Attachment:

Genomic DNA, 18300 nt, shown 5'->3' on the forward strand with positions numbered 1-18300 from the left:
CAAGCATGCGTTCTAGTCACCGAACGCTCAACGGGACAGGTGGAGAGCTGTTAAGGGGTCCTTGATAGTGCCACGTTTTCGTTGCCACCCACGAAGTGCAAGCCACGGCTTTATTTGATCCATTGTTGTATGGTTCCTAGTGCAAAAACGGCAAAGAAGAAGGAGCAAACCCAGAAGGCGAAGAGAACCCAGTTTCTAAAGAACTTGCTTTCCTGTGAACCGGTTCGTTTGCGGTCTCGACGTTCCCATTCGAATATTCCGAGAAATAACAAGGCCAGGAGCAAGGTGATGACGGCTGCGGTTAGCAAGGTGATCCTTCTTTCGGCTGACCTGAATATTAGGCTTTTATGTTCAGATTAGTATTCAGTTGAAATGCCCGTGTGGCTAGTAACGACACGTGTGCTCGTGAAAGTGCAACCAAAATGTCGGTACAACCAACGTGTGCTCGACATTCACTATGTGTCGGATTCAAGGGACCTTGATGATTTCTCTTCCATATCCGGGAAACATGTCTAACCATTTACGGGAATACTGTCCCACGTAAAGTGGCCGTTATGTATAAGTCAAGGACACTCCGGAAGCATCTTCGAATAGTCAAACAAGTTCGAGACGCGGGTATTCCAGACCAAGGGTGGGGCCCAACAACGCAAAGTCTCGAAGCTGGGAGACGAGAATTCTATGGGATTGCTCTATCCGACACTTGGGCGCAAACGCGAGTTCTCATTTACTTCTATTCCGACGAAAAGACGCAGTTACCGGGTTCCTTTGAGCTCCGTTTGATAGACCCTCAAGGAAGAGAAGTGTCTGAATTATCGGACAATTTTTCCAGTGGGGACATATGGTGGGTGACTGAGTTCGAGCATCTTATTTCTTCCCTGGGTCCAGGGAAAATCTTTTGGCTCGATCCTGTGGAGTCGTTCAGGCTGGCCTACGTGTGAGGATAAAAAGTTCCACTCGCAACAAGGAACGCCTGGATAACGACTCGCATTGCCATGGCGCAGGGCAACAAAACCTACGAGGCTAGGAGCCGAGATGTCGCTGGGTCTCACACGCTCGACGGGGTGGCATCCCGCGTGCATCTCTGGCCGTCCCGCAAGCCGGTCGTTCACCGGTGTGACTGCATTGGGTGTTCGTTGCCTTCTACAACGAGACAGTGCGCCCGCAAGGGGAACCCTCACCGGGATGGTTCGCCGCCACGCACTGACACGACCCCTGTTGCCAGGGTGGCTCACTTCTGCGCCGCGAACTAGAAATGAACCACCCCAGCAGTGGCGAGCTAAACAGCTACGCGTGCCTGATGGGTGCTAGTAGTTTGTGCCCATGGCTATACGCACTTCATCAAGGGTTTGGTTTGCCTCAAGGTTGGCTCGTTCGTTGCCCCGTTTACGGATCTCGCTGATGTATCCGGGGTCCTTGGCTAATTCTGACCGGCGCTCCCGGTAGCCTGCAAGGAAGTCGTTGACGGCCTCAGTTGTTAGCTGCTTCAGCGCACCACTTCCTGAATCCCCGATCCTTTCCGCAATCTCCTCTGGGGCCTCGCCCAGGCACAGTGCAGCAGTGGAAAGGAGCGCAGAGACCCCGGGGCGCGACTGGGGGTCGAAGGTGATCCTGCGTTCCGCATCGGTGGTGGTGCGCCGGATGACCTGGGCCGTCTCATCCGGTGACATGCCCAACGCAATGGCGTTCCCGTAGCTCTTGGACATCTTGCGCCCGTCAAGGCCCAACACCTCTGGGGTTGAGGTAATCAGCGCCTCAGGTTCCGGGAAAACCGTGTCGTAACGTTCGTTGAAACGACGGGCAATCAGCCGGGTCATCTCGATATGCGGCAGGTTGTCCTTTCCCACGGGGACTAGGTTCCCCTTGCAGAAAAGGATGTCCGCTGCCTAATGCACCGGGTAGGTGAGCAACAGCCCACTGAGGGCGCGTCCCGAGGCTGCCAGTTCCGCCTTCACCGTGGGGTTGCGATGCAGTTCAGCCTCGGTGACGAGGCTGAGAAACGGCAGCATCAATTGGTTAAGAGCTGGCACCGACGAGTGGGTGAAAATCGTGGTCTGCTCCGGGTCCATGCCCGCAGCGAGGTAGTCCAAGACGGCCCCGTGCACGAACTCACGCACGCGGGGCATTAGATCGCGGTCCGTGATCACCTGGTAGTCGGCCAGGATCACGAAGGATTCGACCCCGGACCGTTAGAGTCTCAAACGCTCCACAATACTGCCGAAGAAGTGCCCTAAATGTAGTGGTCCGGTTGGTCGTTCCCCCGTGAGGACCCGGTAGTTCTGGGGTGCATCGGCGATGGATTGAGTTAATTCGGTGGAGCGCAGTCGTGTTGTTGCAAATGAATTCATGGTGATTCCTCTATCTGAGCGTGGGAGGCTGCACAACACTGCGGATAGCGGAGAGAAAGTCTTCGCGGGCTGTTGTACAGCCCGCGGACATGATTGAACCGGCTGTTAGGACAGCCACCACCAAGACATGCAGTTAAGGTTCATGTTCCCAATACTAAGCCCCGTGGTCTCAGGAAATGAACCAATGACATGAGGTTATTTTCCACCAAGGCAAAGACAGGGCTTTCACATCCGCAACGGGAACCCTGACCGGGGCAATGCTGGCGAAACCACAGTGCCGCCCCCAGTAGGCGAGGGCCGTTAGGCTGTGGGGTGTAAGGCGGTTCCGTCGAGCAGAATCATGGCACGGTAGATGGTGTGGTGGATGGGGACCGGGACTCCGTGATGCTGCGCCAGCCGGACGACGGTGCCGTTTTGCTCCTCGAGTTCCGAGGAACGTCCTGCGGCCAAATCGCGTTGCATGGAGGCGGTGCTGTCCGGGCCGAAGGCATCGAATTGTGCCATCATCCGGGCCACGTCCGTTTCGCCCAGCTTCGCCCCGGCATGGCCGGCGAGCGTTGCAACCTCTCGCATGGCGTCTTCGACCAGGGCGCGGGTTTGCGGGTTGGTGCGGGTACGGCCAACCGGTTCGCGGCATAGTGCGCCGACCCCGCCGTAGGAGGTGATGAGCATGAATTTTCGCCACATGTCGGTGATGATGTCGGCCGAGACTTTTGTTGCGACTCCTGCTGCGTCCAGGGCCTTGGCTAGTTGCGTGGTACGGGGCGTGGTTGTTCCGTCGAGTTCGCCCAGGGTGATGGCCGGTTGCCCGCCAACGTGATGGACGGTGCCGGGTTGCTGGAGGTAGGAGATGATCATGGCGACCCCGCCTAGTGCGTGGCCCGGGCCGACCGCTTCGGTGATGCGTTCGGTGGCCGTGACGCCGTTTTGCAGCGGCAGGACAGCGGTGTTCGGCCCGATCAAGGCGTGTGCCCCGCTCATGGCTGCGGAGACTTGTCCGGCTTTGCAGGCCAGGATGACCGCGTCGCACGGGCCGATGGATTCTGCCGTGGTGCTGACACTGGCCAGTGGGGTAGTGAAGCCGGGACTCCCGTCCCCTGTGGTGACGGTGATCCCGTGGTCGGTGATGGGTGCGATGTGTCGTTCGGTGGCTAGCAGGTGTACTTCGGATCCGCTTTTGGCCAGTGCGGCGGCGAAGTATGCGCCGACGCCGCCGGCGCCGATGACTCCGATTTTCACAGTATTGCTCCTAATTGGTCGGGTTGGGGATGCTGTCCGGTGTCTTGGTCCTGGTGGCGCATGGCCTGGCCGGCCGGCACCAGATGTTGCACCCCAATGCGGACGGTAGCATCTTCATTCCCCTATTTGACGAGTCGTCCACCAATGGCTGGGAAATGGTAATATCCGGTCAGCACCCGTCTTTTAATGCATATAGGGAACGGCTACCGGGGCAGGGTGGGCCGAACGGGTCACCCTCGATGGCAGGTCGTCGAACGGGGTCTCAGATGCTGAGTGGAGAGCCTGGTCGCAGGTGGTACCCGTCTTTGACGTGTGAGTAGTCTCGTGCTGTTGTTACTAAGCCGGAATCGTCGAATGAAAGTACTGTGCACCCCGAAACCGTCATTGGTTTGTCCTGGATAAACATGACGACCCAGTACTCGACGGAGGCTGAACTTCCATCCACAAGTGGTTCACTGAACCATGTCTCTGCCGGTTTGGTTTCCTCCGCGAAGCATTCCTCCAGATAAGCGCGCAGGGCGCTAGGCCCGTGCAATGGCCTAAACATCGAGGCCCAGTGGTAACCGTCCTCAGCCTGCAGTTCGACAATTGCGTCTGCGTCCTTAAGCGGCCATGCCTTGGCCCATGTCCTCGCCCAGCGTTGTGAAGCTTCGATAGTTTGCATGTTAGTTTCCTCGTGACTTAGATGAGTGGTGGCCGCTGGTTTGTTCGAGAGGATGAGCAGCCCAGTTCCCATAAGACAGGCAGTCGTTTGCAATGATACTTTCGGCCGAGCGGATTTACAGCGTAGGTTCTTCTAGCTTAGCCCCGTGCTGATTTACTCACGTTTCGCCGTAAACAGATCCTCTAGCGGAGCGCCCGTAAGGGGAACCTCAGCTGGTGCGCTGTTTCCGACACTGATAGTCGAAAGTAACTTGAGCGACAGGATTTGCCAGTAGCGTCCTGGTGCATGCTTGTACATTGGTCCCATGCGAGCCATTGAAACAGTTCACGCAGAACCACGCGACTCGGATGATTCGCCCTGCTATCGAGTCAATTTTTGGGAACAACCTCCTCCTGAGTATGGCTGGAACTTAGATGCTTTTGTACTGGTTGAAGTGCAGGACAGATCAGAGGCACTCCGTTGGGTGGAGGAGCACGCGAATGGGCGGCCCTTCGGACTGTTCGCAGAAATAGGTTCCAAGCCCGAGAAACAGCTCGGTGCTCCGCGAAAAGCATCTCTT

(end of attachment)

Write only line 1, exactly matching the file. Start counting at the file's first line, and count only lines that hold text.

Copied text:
Genomic DNA, 18300 nt, shown 5'->3' on the forward strand with positions numbered 1-18300 from the left: